Introduction: Blind loop syndrome (BLS) occurs when there is intestinal content stasis and consequent bacterial hyperproliferation in a segment of the bowel no longer in continuity with intestinal flow.
Case Description/Methods: A 26-year-old woman presented with acute abdominal pain. Two years prior, she underwent a laparoscopic-to-open ileocecectomy with side-to-side ileocolonic anastomosis, appendectomy, and cholecystectomy for perforated appendicitis with phlegmon. Pathology showed terminal ileal serositis, mural abscess, and fistula formation. She had no prior colonoscopy. Since her procedure, she had 4 to 6 loose, non-bloody, greasy stools daily. Four months prior, she developed abdominal pain, nausea, anorexia, without changes in baseline stool pattern. She was diagnosed with Campylobacter enteritis and was treated with ciprofloxacin. CT abdomen showed mural thickening and inflammatory stranding in the blind-limb of the ileum (Figure A). This admission, she described acute, crampy right-lower-quadrant abdominal pain with baseline diarrhea and no enticing factors. Labs notable for leukocytosis (22/L) and elevated CRP (43.3 mg/L). Repeat CT abdomen showed increased inflammation around the ileum blind-limb with a contained perforation (Figure B) which was confirmed on MRI (Figure C). The recurrent ileitis localized solely to the blind-loop portion of the bowel was most consistent with BLS. She was treated with antibiotics and underwent a successful revision of her anastomosis with resection of the blind ending loop of the ileum.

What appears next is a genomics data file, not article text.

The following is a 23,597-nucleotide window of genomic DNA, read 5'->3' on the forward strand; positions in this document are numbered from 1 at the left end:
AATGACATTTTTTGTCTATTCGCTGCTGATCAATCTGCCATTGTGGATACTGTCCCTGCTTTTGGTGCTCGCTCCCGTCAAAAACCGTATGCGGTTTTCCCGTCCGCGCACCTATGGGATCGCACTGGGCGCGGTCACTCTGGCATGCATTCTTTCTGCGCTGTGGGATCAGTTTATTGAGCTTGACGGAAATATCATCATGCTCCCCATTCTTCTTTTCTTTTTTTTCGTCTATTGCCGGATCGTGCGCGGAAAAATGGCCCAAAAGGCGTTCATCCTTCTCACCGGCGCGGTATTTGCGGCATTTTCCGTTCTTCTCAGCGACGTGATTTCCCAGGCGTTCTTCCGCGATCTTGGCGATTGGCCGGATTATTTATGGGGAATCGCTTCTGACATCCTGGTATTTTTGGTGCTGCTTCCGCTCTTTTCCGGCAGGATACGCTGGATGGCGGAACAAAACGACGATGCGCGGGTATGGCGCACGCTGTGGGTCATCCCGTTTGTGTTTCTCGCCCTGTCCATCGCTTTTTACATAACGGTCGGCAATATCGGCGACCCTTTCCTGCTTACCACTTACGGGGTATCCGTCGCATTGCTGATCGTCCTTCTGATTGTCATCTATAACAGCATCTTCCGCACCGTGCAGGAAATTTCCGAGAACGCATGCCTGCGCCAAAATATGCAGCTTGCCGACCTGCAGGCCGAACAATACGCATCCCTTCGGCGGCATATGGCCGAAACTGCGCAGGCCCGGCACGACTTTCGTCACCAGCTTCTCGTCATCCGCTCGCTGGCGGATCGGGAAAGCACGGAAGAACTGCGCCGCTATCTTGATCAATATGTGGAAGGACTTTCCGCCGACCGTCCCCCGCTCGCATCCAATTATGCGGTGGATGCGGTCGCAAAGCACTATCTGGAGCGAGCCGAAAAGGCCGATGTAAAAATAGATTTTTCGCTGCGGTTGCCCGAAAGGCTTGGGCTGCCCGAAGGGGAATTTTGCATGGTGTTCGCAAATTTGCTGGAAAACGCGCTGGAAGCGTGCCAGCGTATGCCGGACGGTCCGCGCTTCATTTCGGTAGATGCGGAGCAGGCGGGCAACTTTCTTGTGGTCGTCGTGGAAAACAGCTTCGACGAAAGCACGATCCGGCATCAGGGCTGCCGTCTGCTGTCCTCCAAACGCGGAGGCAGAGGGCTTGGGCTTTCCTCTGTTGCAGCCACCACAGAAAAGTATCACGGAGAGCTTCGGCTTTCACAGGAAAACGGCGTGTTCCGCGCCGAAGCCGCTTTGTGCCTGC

Discussion: BLS remains a diagnostic challenge requiring a high level of suspicion given its rarity and lack of specific diagnostic modalities to identify this disease. Our patient’s initial presentation of perforated appendicitis with serositis and fistulizing disease was suggestive of Crohn’s Disease, which is also known to recurred at surgical anastomosis sites. However, repeat imaging studies showing recurrent inflammation solely around the blind loop and in absence of other areas of inflammation within the bowel or systemically is most suggestive of BLS. This case highlights the importance of maintaining BLS on the differential for focal intestinal inflammation in the setting of altered bowel anatomy.
Figure: CT abdomen showing mural thickening and inflammation around the ileal blind-loop (A) and contained perforation (B). MRI confirming contained perforation (C)
Disclosures: Caroline Matchett indicated no relevant financial relationships. Xiao Jing Wang indicated no relevant financial relationships.
Caroline Matchett, MD, Xiao Jing Wang, MD. P3026 - A Case of Blind Loop Syndrome: A Rare Mimicker, ACG 2021 Annual Scientific Meeting Abstracts. Las Vegas, Nevada: American College of Gastroenterology.